St Mary the Virgin Church, Ayston, Rutland

Address:
Church of St Mary the Virgin, Ayston, Rutland, LE15 9AE
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The church is opened daily by a local keyholder
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Where the bells hail England's original patron saint King Edmund

The Church of St Mary the Virgin is set within the ancient hamlet of Ayston, and dates from the twelfth century, though much of the surviving fabric is from the thirteenth century.

Some fragments of early fifteenth-century stained glass can be found in the windows of the south aisle depicting the remains of a crucifixion scene, a crowned Virgin and Child and two bishops' heads. In the north aisle is a medieval monument, which is now very worn, of a Knight and his Lady lying on pillows resting in the serene atmosphere of the church.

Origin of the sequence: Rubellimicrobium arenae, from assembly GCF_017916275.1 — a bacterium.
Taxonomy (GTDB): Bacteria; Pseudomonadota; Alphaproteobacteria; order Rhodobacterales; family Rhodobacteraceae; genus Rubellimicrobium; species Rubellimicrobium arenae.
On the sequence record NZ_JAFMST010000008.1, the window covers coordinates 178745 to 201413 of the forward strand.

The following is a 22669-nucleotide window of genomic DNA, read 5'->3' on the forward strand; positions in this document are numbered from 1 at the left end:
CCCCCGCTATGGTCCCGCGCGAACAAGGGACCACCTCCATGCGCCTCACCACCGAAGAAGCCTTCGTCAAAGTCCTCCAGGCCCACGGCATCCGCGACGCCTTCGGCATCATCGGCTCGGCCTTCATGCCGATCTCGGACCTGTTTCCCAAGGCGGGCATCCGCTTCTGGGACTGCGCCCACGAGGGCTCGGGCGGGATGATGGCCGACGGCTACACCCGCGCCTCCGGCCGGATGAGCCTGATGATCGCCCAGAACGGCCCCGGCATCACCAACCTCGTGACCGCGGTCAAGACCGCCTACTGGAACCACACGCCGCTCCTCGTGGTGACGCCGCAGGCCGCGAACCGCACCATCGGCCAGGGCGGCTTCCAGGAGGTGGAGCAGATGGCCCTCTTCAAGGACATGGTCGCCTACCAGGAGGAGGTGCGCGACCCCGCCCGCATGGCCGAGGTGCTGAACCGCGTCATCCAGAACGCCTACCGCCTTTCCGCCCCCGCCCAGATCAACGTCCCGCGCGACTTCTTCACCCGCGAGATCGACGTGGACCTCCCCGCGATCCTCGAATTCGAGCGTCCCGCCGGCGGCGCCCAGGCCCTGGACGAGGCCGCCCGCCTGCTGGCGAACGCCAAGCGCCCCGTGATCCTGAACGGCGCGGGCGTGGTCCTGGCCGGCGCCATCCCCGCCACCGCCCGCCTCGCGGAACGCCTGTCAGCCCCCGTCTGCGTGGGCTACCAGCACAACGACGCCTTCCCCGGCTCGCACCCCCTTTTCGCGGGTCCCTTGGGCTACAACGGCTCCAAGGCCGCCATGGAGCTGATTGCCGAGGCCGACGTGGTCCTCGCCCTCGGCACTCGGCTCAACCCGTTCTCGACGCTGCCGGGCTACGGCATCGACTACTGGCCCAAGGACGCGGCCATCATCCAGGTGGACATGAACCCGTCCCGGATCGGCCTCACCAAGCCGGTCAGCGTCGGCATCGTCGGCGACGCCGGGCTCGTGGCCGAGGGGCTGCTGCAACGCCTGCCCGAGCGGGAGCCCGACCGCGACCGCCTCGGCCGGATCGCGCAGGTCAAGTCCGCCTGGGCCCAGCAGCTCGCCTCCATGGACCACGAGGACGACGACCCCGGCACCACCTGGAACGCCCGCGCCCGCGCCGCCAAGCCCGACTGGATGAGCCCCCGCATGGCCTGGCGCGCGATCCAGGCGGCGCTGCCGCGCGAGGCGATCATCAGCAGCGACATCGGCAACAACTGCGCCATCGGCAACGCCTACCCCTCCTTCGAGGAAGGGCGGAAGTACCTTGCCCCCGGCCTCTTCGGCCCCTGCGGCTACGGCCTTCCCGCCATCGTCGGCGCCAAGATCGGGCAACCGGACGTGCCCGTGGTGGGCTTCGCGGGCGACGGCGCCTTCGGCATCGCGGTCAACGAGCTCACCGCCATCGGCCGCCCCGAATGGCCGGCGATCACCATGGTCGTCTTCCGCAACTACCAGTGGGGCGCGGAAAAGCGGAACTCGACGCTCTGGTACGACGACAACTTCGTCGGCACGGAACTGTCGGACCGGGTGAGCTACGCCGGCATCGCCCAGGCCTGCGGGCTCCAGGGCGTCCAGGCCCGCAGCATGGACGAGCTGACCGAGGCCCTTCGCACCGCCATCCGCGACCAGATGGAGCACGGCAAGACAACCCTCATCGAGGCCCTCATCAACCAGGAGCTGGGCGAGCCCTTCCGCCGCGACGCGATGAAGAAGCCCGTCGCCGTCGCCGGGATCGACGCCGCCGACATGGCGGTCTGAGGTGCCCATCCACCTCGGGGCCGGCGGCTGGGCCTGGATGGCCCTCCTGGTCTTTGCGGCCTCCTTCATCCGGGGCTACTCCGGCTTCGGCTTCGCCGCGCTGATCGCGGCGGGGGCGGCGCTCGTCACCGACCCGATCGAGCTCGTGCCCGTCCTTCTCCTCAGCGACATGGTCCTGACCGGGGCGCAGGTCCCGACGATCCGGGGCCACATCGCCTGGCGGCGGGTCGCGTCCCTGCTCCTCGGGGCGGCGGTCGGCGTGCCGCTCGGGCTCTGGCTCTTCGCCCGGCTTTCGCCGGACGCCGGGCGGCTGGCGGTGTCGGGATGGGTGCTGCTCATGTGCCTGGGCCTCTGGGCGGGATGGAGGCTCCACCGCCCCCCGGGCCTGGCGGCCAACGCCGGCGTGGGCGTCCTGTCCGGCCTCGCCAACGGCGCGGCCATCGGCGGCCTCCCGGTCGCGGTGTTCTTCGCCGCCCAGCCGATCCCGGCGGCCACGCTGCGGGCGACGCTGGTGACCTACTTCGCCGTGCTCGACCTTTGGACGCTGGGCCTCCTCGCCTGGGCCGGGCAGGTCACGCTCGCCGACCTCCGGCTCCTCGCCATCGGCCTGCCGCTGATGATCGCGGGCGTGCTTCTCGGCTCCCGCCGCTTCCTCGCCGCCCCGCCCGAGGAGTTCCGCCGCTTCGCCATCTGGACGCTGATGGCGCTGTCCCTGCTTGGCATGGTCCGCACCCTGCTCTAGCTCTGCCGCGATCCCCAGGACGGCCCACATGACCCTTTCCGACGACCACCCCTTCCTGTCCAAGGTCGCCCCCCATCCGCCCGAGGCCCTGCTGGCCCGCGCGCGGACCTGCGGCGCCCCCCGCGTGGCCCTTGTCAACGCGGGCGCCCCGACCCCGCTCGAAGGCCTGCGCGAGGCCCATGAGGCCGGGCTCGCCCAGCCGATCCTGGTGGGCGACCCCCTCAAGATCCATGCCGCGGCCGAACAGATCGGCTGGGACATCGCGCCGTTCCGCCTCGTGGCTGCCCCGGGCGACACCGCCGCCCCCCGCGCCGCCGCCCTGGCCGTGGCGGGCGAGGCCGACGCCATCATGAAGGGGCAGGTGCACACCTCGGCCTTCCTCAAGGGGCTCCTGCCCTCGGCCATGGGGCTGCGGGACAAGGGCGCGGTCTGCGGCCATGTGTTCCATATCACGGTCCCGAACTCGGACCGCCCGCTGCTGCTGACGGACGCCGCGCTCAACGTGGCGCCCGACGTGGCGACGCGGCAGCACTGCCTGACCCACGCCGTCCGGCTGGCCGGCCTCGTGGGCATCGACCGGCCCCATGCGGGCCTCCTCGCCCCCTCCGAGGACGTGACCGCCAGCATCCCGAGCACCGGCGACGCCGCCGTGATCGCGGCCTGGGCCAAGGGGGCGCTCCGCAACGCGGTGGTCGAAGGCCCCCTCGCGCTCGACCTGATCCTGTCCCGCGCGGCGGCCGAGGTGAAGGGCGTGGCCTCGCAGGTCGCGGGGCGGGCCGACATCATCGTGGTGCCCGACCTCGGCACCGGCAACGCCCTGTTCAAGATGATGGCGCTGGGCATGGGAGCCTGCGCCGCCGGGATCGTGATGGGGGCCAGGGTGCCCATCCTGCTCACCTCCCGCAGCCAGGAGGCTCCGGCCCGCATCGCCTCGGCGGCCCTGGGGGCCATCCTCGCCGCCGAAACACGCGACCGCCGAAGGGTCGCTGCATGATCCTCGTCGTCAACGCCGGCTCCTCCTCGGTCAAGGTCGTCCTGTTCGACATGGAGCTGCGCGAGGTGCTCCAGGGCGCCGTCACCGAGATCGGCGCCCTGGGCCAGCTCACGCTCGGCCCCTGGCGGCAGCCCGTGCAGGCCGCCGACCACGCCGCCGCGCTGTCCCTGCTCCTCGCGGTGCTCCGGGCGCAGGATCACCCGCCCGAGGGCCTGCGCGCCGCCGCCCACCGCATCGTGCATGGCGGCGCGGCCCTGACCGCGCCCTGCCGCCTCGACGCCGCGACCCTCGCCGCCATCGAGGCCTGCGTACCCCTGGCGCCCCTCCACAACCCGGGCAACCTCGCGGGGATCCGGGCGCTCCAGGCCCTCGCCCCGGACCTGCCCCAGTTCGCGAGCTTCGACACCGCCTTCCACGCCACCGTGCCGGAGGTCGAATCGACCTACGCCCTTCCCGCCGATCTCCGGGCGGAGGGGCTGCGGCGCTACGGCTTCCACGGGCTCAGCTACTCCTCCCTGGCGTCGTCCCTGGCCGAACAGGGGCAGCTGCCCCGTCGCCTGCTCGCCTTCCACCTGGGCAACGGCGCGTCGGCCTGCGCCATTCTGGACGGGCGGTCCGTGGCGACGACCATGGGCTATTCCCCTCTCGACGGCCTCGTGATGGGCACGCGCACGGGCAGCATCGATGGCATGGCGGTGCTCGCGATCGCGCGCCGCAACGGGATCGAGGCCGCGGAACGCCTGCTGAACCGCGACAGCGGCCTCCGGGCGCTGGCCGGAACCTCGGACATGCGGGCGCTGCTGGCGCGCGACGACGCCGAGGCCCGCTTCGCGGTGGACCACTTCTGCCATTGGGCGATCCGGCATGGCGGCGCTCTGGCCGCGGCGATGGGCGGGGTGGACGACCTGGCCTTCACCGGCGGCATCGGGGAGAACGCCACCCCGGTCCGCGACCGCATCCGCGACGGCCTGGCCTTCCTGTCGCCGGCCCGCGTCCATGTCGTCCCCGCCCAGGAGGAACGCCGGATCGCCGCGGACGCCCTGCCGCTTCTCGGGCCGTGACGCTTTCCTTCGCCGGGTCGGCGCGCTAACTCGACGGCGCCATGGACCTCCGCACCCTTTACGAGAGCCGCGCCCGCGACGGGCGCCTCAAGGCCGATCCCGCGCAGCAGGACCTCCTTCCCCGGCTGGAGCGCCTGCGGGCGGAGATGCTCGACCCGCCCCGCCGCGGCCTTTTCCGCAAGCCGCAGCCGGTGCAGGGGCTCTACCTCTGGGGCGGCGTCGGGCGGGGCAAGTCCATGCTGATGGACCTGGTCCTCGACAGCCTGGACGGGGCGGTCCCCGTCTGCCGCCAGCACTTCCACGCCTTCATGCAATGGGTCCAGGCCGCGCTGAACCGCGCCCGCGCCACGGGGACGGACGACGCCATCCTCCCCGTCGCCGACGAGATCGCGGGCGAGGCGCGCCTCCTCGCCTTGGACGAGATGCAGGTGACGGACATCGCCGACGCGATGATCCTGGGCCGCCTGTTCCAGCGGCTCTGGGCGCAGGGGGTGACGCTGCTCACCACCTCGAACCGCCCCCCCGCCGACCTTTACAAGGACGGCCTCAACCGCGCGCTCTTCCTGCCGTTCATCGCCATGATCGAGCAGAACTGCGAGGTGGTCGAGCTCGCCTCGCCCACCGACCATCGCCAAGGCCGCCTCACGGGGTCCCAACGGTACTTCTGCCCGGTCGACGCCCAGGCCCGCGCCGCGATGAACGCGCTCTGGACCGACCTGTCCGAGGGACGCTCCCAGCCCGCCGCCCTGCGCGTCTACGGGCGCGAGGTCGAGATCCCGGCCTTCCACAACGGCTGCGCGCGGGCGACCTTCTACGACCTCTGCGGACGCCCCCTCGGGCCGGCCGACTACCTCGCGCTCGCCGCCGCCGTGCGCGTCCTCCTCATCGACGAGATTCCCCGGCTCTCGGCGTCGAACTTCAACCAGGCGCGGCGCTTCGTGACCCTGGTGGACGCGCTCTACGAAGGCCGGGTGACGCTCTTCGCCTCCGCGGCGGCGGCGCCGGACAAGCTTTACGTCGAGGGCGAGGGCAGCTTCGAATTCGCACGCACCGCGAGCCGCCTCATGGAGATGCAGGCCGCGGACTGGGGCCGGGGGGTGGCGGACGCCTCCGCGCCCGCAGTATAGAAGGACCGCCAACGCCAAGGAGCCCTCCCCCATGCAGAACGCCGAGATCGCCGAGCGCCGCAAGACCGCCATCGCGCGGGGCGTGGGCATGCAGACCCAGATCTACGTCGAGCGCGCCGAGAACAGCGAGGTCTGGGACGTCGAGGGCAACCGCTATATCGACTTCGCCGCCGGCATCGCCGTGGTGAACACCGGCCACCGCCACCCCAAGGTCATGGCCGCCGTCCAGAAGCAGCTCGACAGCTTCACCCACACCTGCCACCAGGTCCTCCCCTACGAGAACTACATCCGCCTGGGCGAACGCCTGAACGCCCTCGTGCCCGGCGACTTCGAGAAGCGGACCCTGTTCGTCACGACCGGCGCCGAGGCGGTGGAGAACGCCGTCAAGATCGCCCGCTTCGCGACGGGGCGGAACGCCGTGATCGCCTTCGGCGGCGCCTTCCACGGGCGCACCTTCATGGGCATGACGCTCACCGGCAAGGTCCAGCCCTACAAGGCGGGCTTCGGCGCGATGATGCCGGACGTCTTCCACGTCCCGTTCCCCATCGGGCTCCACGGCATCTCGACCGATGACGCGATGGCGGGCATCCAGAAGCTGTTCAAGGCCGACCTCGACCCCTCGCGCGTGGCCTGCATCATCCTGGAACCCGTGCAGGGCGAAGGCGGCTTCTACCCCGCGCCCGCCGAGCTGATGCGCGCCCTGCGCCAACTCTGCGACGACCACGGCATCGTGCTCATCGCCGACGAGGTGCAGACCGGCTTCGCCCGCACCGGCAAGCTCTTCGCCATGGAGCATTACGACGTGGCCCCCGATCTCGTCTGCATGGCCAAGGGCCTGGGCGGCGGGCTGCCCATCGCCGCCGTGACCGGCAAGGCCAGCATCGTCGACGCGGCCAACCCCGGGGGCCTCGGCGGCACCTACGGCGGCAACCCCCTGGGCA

The church has four bells the oldest of which are inscribed ‘Ambrose'; and the other ‘Ave Rex Gentis Anglorum', which loosely translated means ‘Hail King of the English people', a reference to St Edmund, King of East Anglia, who was killed by the Danes for refusing to give up his Christian faith circa 869. Legend has it that when the king's supporters went to find his body his head was missing, though it was soon found as the wolf protecting it called out in a human voice ‘here, here'. St. Edmund was the patron saint of England until Edward III (1312-1377) replaced Edmund by associating Saint George with the Order of the Garter.

The south aisle and tower were added in the fourteenth century, and the chancel and south porch in fifteenth century. The box pews date from around 1800.

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